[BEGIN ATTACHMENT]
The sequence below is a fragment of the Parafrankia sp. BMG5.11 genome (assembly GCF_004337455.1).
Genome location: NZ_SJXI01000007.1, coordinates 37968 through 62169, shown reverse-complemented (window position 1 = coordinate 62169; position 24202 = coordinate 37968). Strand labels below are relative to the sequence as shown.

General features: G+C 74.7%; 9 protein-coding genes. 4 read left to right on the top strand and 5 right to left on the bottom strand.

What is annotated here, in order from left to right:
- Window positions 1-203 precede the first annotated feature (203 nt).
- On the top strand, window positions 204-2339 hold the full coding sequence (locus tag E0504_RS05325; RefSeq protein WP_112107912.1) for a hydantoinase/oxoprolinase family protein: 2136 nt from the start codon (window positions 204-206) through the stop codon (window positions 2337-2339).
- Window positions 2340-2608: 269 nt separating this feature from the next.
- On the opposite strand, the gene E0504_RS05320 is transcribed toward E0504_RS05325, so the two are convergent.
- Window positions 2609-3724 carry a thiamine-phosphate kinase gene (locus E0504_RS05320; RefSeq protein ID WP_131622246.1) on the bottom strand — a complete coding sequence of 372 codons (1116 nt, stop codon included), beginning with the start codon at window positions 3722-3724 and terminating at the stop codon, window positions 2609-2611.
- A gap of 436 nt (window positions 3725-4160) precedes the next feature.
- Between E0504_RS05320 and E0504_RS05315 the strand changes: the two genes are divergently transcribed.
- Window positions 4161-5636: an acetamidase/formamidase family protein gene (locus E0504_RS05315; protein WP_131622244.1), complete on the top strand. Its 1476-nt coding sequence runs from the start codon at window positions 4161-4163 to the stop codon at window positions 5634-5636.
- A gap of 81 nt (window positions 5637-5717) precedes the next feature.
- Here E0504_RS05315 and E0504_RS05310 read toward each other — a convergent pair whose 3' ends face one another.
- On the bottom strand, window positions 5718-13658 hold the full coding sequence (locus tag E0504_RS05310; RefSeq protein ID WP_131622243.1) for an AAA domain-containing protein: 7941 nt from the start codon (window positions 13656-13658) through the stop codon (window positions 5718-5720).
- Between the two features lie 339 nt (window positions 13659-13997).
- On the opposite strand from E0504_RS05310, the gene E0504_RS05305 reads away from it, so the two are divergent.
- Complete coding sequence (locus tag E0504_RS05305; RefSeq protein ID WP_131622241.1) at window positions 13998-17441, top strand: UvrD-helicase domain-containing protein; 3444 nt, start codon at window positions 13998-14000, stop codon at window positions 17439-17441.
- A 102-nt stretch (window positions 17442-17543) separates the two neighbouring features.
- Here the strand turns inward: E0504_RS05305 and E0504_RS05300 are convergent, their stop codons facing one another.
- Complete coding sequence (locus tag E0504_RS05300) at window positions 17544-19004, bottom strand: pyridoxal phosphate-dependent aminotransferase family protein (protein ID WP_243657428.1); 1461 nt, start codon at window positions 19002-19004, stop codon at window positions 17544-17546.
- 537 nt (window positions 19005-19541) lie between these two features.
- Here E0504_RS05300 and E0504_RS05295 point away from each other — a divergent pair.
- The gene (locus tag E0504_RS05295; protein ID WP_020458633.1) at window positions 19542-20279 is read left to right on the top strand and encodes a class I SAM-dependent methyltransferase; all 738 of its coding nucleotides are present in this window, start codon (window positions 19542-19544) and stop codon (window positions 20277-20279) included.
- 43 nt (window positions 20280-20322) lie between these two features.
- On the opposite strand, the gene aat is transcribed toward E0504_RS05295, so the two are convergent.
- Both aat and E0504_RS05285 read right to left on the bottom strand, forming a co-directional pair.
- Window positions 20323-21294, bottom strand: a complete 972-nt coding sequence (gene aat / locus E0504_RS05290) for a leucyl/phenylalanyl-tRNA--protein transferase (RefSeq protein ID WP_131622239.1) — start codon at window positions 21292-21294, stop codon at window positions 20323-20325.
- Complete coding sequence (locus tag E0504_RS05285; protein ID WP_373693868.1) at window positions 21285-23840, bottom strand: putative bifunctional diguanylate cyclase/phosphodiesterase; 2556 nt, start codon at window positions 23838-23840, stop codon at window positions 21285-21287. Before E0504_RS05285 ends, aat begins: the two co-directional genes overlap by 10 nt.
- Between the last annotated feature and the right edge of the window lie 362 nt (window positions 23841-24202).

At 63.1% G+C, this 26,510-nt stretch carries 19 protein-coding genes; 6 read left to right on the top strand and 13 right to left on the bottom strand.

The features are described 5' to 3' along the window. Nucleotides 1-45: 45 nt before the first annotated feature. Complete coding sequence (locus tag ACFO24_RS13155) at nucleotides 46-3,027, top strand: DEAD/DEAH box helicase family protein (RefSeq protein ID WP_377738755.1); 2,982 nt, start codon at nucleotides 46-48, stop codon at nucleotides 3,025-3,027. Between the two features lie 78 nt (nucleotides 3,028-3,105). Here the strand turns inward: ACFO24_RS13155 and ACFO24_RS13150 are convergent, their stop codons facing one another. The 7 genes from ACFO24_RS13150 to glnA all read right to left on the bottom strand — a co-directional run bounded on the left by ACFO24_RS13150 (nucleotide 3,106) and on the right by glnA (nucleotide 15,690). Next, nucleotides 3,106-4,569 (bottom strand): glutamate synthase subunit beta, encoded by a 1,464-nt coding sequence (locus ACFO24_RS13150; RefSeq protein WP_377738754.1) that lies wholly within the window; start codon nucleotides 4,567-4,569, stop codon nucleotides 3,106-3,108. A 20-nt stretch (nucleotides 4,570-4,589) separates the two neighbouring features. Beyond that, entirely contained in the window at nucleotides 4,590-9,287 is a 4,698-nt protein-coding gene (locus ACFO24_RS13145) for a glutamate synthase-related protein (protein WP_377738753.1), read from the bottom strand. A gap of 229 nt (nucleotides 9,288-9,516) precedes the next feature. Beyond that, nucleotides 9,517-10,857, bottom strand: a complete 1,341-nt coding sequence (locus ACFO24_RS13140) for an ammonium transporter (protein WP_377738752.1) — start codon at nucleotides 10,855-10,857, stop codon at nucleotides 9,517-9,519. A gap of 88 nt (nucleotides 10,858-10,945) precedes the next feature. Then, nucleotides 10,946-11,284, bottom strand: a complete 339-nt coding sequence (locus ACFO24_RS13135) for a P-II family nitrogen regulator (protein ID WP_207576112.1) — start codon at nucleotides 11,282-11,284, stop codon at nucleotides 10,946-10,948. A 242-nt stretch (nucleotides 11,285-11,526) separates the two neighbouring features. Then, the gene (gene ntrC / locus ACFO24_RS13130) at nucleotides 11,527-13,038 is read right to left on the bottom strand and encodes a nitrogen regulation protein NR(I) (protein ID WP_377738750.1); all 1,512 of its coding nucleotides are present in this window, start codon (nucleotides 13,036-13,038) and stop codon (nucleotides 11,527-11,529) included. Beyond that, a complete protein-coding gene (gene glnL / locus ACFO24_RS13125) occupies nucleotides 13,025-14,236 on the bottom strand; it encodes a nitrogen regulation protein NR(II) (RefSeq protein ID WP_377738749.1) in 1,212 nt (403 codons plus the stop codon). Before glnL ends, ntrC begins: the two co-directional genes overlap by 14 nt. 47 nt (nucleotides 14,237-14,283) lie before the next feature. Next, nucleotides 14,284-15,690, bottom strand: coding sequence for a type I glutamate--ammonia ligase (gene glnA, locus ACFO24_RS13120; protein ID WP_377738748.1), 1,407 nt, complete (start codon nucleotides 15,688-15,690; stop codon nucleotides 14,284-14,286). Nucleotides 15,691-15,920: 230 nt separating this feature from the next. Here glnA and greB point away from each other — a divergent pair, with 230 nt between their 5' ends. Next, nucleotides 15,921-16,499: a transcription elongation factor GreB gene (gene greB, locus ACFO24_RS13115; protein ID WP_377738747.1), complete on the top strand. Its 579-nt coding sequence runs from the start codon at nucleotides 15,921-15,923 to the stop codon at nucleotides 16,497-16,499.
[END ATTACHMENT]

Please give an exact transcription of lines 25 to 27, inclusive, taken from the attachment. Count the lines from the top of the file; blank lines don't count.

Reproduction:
- 43 nt (window positions 20280-20322) lie between these two features.
- On the opposite strand, the gene aat is transcribed toward E0504_RS05295, so the two are convergent.
- Both aat and E0504_RS05285 read right to left on the bottom strand, forming a co-directional pair.